Skip to main content

National parks of the Midwest

National parks of the Midwest
By Damien Martin

     Continuing with our series celebrating the national parks, this week we look at the Midwest region, stretching from Ohio in the east to Arkansas in the south and the Dakotas in the northwest.
Isle Royale         In Lake Superior off Michigan’s Upper Peninsula, Isle Royale is an outdoor haven. The park is a UNESCO international biosphere reserve. The park is set to be the new home of 20 to 30 relocated wolves in the next three to five years after the population was reduced to one female in 2017. About 400 islands make up the park, so kayaking and canoeing opportunities are just about endless. The artist-in-residence program enables artists in all mediums to capture the beauty of the park and share it with others.


     Unlike Isle Royale, which closes from Nov. 1-April 15, this northern Minnesota park stays open all winter. Visitors can explore by snowmobile, cross-country skis, snowshoes or driving along the ice road. The time-honored Minnesota tradition of ice-fishing goes on all winter. On the right nights, the Northern Lights put on a show across the sky, and in summer the August Perseids meteor shower dazzles. Lakes make up about 40 percent of the park and are its lifeblood, becoming a highway to adventure when the ice melts.

Hot Springs

     The eponymous thermal springs have been in use for 8,000 years, and visitors can take a dip in the traditional Buckstaff Bathhouse or get a 21st-century experience in the Quapaw Baths and Spa. Direct federal supervision of this Arkansas park began in 1877, making it the oldest park managed by the National Park System, predating the system by decades. Once you pass Bathhouse Row in the National Historic Landmark District, there are 26 miles of hiking trails and campsites at Gulpha Gorge.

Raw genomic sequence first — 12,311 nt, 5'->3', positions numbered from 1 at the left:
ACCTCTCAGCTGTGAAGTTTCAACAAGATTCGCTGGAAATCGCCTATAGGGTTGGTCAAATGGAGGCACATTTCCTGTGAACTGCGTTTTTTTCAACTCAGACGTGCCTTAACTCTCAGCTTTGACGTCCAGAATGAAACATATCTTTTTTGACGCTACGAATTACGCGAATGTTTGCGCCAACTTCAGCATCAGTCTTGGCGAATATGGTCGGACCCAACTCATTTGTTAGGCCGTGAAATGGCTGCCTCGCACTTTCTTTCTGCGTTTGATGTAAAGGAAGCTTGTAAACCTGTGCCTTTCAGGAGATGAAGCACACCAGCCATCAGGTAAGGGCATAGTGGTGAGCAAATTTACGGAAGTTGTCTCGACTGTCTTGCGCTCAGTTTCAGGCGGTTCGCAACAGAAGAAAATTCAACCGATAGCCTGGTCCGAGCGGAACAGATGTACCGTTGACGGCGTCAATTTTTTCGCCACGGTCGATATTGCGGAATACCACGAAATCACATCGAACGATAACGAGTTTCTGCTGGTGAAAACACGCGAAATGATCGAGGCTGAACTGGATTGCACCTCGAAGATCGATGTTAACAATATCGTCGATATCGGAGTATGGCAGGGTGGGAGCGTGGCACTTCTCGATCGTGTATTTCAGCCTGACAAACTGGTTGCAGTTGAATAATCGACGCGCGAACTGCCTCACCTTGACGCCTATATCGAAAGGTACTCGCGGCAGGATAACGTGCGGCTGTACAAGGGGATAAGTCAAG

Covering 380 square miles of the largest undisturbed mixed-grass prairie in the U.S., Badlands in South Dakota is home to impressive modern animals such as bison and bighorn sheep, as well as fossils of some of the most fearsome and fascinating creatures such as ancient rhinos and saber-toothed cats. The South Unit of the park is co-managed by the Oglala Lakota tribe, who have inhabited the area for hundreds of years and held Ghost Dances in the 1890s.

Theodore Roosevelt

     Roosevelt, one of the champions of establishing the National Park System, came to the Dakota Territory in 1883 and found a landscape full of majestic creatures. The North Dakota park is home to bison, elk, badgers and prairie dogs among many others. Scientists in the park are studying bison DNA to gain a better understanding of how to maintain and grow the population after our national mammal was nearly hunted to extinction in the 1800s. “We have fallen heirs to the most glorious heritage a people ever received, and each one must do his part if we wish to show that the nation is worthy of its good fortune,” Roosevelt said in encouraging conservation. The park named after him is doing its part.

Popular posts from this blog

Virtuoso Travel Week highlights